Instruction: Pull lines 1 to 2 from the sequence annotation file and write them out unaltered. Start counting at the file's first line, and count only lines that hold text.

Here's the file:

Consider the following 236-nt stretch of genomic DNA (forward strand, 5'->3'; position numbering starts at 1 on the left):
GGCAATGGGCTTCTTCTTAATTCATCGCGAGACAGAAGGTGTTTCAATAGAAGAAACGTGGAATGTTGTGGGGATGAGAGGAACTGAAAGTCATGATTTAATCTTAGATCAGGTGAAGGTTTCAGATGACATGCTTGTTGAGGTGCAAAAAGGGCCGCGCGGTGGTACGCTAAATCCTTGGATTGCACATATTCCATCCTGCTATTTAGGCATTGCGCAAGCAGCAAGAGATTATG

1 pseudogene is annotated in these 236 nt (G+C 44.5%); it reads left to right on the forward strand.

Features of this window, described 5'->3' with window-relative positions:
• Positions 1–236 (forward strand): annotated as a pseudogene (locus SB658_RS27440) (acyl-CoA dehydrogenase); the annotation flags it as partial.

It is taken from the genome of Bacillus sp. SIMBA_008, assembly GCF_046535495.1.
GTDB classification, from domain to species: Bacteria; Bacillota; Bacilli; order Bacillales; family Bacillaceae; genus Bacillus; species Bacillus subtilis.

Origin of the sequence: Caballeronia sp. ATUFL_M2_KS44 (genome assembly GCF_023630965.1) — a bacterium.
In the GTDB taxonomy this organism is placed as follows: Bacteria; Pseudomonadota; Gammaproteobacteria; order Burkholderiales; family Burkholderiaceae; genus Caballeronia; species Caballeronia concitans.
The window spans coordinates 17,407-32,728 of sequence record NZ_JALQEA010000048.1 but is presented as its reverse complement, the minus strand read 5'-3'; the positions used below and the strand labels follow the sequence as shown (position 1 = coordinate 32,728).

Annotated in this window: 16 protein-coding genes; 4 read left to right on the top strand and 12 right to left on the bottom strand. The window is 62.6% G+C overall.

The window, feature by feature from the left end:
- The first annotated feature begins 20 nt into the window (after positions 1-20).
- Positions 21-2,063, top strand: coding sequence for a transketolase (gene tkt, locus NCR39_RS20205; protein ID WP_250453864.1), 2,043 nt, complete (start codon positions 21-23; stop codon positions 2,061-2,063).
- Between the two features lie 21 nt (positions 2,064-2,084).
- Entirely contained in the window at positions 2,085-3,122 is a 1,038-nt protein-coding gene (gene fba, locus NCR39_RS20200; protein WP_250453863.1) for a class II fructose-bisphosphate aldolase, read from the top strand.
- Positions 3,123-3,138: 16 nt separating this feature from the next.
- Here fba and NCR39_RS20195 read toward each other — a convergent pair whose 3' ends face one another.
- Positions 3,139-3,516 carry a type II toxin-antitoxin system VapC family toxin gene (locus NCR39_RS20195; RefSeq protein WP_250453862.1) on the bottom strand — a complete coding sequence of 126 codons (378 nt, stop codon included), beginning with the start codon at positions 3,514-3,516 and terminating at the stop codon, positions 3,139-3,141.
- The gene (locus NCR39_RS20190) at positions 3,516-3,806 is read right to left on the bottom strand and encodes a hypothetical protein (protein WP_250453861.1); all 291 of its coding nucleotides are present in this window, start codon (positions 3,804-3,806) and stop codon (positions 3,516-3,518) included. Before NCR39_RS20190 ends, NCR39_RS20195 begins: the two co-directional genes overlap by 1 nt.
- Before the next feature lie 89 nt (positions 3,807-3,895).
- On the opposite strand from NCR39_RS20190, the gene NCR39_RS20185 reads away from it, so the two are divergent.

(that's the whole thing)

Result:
Consider the following 236-nt stretch of genomic DNA (forward strand, 5'->3'; position numbering starts at 1 on the left):
GGCAATGGGCTTCTTCTTAATTCATCGCGAGACAGAAGGTGTTTCAATAGAAGAAACGTGGAATGTTGTGGGGATGAGAGGAACTGAAAGTCATGATTTAATCTTAGATCAGGTGAAGGTTTCAGATGACATGCTTGTTGAGGTGCAAAAAGGGCCGCGCGGTGGTACGCTAAATCCTTGGATTGCACATATTCCATCCTGCTATTTAGGCATTGCGCAAGCAGCAAGAGATTATG